1. What have you been able to learn about Minnesota, considering it has only played three games (all at home) and the competition has been so-so (at best)?
I've learned that the offense looks much improved from previous seasons, with new coordinator Jay Johnson and new line coach Bart Miller. Minnesota's been able to stay balanced on offense so far, but more importantly, the offensive line has been able to open run lanes for the backs and protect Mitch Leidner. Minnesota's offensive line had been struggling in the previous seasons, and they're now one of the strengths on this team as the Gophers are rushing for more than 200 yards per game on the ground and already have double digit rushing scores. I've also learned that a healthy Leidner is fun to watch. He had often been injured to this point in his career, and now that he's fully healthy heading into the Big Ten schedule, it'll be interesting to see what Minnesota can do.
The defense is still a work in progress as Minnesota's working in the 4-3, 3-4 and 2-4-5. So with three different looks on defense, the Gophers are working on perfecting each. Minnesota's secondary has had some growing pains, as well. Three defensive backs are currently suspended, including starter KiAnte Hardin, so the Gophers have been vulnerable through the air.
2. How much different is this program in the first full season under Tracy Claeys than it was under his friend and mentor, Jerry Kill?
Not too different at all. Claeys made the decision last November to part with longtime friend and coach Matt Limegrover (now Penn State's OL coach) and QB coach Jim Zebrowski, and he's tried to make his own stamp on this program.
Most of the coaches from Kill's staff are still here and you see many of the same philosophies with Claeys as you did with Kill. Where I think Claeys differs from Kill is Tracy is much more analytical and he's not afraid to take chances. Jerry Kill teams were very risk-averse, and Claeys isn't afraid to go make some gutsy calls if he believes his team can execute and convert.
3. Mitch Leidner has only one interception on 76 pass attempts. He's also only been sacked once. How much better is he as a decision-maker this year than he was last season?
Much, much improved as a decision-maker.
As to what's changed from previous seasons for Leidner, that's a good question. Some would point to his health, as he played on a torn tendon in his foot in all of 2015, so anytime he planted on that foot, he'd be in some serious pain. Maybe it's because, as you point out, the offensive line is actually giving him legitimate time to go through his progressions in the pocket, and he doesn't have to worry about being annihilated when he gets to the top of his drop. It also might be the new offense, as Jay Johnson has much fewer plays than what Matt Limegrover and Jim Zebrowski had, and so Leidner is able to grasp more of their concepts.
Whatever the reason, Leidner needs to keep making smart decisions with the ball, as it's allowing Minnesota's offense to be very efficient while on the field.
4. The Gophers rank 10th in the Big Ten and 56th nationally in scoring defense, which does not seem very good considering the quality of competition they've faced. FCS program Indiana State even scored 28. Can you give us a scouting report on what's going on there?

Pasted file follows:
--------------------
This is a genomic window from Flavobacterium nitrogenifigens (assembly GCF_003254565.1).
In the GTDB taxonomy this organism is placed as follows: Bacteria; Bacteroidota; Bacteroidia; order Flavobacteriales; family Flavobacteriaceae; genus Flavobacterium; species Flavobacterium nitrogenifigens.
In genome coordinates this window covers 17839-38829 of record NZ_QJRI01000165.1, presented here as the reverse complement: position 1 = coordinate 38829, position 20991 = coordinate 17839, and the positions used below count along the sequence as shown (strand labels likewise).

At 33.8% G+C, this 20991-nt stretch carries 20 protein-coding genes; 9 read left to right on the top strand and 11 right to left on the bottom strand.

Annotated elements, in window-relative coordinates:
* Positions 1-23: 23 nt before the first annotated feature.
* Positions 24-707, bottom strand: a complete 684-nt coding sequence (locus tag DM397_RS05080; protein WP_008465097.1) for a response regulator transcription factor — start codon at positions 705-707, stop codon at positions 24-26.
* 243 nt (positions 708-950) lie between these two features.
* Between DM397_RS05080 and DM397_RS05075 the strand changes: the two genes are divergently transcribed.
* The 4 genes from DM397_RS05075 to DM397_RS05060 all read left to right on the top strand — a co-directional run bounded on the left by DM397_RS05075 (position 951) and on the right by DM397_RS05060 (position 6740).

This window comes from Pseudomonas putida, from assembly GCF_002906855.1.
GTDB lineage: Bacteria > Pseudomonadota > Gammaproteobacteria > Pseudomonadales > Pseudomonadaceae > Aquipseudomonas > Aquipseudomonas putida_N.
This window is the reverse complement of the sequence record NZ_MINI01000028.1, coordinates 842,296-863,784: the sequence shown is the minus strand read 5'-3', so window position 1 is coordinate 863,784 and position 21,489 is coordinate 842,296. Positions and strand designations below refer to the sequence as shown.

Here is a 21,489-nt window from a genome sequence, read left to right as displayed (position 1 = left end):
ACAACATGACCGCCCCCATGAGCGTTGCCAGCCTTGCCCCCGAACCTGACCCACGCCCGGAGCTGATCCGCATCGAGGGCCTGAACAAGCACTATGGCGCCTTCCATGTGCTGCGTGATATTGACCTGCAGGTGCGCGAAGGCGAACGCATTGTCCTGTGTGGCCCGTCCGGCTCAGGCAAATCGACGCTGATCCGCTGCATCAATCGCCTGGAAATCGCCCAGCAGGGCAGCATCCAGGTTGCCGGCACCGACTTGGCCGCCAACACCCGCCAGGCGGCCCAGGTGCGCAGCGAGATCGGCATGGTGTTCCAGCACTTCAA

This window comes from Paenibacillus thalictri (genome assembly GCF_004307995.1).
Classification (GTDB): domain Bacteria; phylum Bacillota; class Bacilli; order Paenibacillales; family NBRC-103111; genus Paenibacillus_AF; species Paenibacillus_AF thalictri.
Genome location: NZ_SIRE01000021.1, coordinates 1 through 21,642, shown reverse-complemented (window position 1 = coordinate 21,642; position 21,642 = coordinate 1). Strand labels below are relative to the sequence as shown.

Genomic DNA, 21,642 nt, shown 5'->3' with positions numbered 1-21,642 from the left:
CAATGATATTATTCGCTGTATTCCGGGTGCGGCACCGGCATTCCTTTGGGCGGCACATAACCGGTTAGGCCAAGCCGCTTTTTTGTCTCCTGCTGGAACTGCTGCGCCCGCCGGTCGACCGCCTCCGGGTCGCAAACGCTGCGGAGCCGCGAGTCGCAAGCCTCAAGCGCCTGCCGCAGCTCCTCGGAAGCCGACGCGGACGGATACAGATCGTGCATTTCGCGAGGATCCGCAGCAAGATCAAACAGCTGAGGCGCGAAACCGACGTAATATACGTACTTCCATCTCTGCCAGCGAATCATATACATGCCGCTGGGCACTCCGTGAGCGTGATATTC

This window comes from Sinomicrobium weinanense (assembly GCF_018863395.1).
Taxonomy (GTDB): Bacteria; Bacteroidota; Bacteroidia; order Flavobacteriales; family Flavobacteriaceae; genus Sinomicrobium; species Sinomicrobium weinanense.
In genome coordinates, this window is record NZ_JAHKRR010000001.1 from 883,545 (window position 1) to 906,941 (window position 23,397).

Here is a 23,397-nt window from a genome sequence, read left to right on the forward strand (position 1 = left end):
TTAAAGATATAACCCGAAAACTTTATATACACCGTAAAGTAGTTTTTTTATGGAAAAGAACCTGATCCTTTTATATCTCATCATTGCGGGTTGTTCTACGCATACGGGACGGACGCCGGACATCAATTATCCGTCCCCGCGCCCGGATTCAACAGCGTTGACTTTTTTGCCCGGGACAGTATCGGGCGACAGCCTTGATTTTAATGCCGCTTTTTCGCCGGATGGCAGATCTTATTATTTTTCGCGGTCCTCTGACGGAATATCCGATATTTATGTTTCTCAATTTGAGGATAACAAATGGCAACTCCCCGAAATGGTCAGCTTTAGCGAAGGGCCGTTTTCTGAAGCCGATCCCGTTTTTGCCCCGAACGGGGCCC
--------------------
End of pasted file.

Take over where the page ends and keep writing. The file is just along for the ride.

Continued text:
They're going through some growing pains.
As I mentioned earlier, Minnesota's defense is attempting to run the 4-3, 3-4 and 2-4-5, and they're just not staying as a consistent as they need to be with their play. Through three games thus far, the Gophers defense has played extremely well on 90 percent of plays, but it's those 10 percent where there's a blown coverage or mental lapse or some missed tackles that lead to be a big play or penalties, which have been a major issue for Minnesota through three games (27 penalties already). It's really just inconsistent play.
Minnesota hasn't had its starting corner, and is dealing with some injuries, but this is the best defensive line Minnesota's had in the Kill/Claeys era. The Gophers have some talent at linebacker and in the secondary, but they're young. Minnesota played four true freshmen on defense last week, and two were true starters. Anytime you're playing that many young guys, no matter how talented they are, they're going to take some lumps as they learn.
So the scouting report would be that Minnesota's defense is talented, but just needs to stay consistent against Penn State.
5. What is your score prediction for this game and why?
I honestly could see this game going either way, and it may be a true 50/50 game for either team. Will Minnesota be able to move the ball, and more importantly for this offense, run the ball against a Penn State defense? Can Minnesota's linebackers not over-pursue on their run fit, so Saquon Barkley won't have enormous cut back lanes to go to if things break down in front of him?
Penn State's listed as a three-point home favorite, which again, makes this essentially a toss up. The Gophers have high expectations for this season in the Big Ten West, which looks pretty open depending on how you view Wisconsin right now, and if you're going to truly compete, Penn State is a team you have to beat.
I have this being a relatively high scoring game as I think Barkley goes over 100 yards with a score, but I also believe Minnesota's able to find success on the ground.
I'm going to go with a 31-30 Minnesota victory, as the Gophers keep the Governor's Victory Bell.